PORTLAND, Ore. (KOIN) — Nearly every county in Oregon is applying to start reopening this week — except the three most populous counties in the state: Multnomah, Washington and Clackamas.
But those three counties are working together, according to a Washington County official. Washington County is confident it will be ready by sometime in June. But in order to get there, they need to hire more people for contact tracing, case investigation, support and other essential steps.
“Washington County is working closely with Multnomah and Clackamas counties,” said Marni Kuyl, the director of the Washington County Department of Health and Human Services. “Like everyone we are following the data, we are looking at hospitalizations, we are looking new cases and really paying attention to the data everyday.”
Kuyl said the county is looking to put together teams of people to do the contact tracing, track those in isolation or quarantine or exposed to illness and do the necessary case investigation.
“We are pretty confident that we will be ready to open early June and, at the latest, mid- June,” she said about Washington County. “In order to be ready for Phase 1, what we need to do is almost double our public health workforce. We need to hire over 100 people to do that contact tracing, case investigation, support people, monitor folks when they are put into isolation including supporting their needs.”
Multnomah County spokesperson told KOIN 6 News they’re working hard to meet the criteria but haven’t set a target re-open date.
Clackamas County officials told KOIN 6 News they are discussing the issue and hope to have more information next week.
Kuyl noted the three counties have a long tradition of working together, and in a situation like this, it’s more critical to work together since someone may live in one county and work in another.
“Our three counties have a long tradition of working together. Disease like COVID don’t know the boundaries between the different counties,” she told KOIN 6 News. “It’s important that we are working together and we are aligned in order to make sure we are safe and healthy when we reopen.”
Washington County has a new page on their county website with data used to determine how to re-open and hope to submit their re-opening plan to the Oregon Health Authority soon.
“We want to open as badly as everyone else but we want to do that in a safe way that protects everyone’s health,” Kuyl said. “This is a really bad disease and we want to prevent spread as much as possible knowing that we are working fast and furious day and night to get everything so we can open soon.”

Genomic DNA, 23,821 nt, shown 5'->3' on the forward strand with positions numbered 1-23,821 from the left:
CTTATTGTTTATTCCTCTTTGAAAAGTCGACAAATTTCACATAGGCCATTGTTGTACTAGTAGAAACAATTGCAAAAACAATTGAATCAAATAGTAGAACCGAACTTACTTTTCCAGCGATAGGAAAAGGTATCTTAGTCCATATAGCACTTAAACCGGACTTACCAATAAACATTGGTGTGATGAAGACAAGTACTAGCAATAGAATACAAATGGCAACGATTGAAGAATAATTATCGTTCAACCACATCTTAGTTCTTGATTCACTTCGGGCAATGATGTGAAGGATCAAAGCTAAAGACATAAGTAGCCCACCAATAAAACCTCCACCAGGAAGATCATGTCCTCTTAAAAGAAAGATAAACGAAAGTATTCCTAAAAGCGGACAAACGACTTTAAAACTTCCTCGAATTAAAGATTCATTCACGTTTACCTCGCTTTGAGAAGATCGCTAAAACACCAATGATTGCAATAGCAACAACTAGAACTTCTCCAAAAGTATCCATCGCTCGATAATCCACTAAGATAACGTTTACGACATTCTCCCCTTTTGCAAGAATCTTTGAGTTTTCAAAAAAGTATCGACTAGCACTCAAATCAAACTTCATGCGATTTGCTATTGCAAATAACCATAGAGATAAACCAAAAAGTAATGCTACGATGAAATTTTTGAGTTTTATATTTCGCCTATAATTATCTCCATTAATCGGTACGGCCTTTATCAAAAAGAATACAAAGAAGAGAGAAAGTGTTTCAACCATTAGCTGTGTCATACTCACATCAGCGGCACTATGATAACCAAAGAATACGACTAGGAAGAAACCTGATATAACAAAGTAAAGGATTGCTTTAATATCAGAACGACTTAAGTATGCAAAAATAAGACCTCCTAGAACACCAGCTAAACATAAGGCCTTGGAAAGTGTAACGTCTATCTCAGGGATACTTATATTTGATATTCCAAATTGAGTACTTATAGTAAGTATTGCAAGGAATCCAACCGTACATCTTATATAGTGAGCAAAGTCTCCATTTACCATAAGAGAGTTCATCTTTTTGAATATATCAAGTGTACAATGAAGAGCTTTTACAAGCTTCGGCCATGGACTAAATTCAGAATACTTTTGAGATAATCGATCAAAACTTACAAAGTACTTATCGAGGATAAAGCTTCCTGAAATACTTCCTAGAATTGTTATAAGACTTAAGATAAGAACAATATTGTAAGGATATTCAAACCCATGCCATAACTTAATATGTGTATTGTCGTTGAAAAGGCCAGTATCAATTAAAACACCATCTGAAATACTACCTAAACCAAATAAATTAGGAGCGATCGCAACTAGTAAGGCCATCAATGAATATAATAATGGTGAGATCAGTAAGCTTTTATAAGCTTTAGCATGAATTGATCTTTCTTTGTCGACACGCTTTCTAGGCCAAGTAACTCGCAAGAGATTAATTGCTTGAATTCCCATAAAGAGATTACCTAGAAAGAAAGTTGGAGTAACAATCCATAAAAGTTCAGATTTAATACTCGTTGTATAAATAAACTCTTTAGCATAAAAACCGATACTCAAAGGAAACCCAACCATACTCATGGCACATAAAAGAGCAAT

Ultimately, it will be up to the Oregon Health Authority to approve the counties to enter Phase 1.
Other counties already submitted re-opening plans
Thirty-three of Oregon’s 36 counties submitted their re-opening plans to Gov. Kate Brown’s office by mid-Tuesday.
That doesn’t come as a surprise as Brown said the more densely populated areas were weeks away from being able to enter Phase 1 one of the reopening plan.
Until Tuesday morning, Lincoln County had not submitted an application, but that changed shortly before noon. The Lincoln County Commissioners finalized and submitted their application to the governor’s office, but it’s unclear if and when the application will be approved.
However, Marion county is saying they are ready to go — and have what the governor is looking for in regards to preparedness & supplies to move forward.
Marion County reports seeing a drop in cases since mid-April and that they’ve developed a rapid response team to investigate should new outbreaks arise. Marion county has also boasted their EMT’s readiness to conduct group testing along with regular shipments of tests.
They say they’ve increased their contact tracing staff tenfold and reserved 20% of hospital capacity in case they experience a surge in sick patients.
On Friday, they are requesting to open businesses, restaurants, bars, personal services, like salons, churches, theaters, health clubs and county parks. If they are granted permission to open on Friday, these businesses would have to follow new OSHA guidelines for sanitation, physical distancing and health safety.
Once a county remains in Phase 1 for at least 21 days, they can potentially move onto Phase 2, which would allow for higher risk activities such as expanding gathering sizes.
“It’s going to be quite a process to go through this and make sure we get the information out to the businesses on how to do it and still keep people safe,” said Oates.
However, if a county shows an inability to meet contact tracing requirements and shows an increase in spread of COVID and hospitalizations over the span of a week, the Oregon Health Authority will reevaluate their status.
KOIN 6 News be following the applications closely and let you know which counties are able to reopen by the end of this week.
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